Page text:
Yet I was incredibly unhappy with everything inside.
I was convinced that the only way to start living a more authentic life was to find a way out from the culture and lifestyle that the Evangelical church encouraged.
I’ve always said that my experiences in the Evangelical church were more extreme than most peoples, but the longer I’ve been away from it, the more stories I get to hear, and those stories are starting to change my mind. They’re reinforcing that there are some really unhealthy aspects to what the Evangelical church encourages.
The Evangelical church experience I had was manipulative and controlling. I think the manipulation and control in the church goes unnoticed a lot of the time because the good the churches are doing in their local communities outweighs the things that happen behind closed doors and in private leadership meetings.
Mars Hill, in Seattle, WA, under the leadership of Mark Driscoll, was the most recent and most public display of pastoral and church culture abuse. There are horrific stories told of the shaming and abusive things that happened behind closed doors at his church, yet Mark Driscoll and his wife will be at the Hillsong Conference, an international conference for church leaders.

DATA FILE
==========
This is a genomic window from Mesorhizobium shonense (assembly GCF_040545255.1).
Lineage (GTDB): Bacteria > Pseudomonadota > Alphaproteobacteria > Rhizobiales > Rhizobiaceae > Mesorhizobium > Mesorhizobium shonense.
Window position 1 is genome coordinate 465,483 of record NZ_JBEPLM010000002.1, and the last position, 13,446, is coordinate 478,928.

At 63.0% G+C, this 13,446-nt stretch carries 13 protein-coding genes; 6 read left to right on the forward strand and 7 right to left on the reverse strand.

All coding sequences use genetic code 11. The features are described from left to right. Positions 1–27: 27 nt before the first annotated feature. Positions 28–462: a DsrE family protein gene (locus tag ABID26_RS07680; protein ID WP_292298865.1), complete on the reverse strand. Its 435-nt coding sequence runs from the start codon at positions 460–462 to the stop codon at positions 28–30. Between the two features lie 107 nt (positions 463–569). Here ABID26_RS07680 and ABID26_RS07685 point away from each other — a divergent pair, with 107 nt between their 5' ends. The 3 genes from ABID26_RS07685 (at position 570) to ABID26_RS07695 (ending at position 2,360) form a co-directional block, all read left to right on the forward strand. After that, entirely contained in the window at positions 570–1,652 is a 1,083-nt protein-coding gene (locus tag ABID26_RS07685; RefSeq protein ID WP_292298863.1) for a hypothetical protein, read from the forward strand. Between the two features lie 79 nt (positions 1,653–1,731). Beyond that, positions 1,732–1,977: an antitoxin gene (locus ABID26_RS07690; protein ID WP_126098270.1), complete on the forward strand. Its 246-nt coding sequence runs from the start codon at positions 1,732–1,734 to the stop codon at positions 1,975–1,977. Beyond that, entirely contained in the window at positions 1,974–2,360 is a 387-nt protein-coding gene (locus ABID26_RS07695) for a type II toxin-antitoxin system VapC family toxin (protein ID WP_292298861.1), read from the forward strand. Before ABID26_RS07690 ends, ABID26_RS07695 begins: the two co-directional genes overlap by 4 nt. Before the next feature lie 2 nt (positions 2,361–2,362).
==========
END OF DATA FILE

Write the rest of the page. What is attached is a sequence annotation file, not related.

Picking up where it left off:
Speaking from experience, having been around some of the mega churches that draw thousands every week, I find that their teachings are ones that slowly manipulate you into becoming more and more entrenched in the evangelical culture. I saw things happen that I couldn’t stand for, and at times I was subject to some of them, but while you are in it, it is nearly impossible to speak out against those leaders.
While it was happening I didn’t want to invalidate or call in to question all the good that is done in the communities and the personal lives of the people that are impacted in incredibly positive ways. I had an awe and reverence for God and how powerful He is, but behind closed doors, I saw people torn down and shamed by the same people that lead me in to the Presence of God and were the catalyst for, what at the time, I saw as a positive life change for me.
It took me almost 4 years after I left the Evangelical church to be able to look at some of my religious experiences and call them abusive.
It’s a lesson that has taken me years to learn and it’s finally starting to sink in.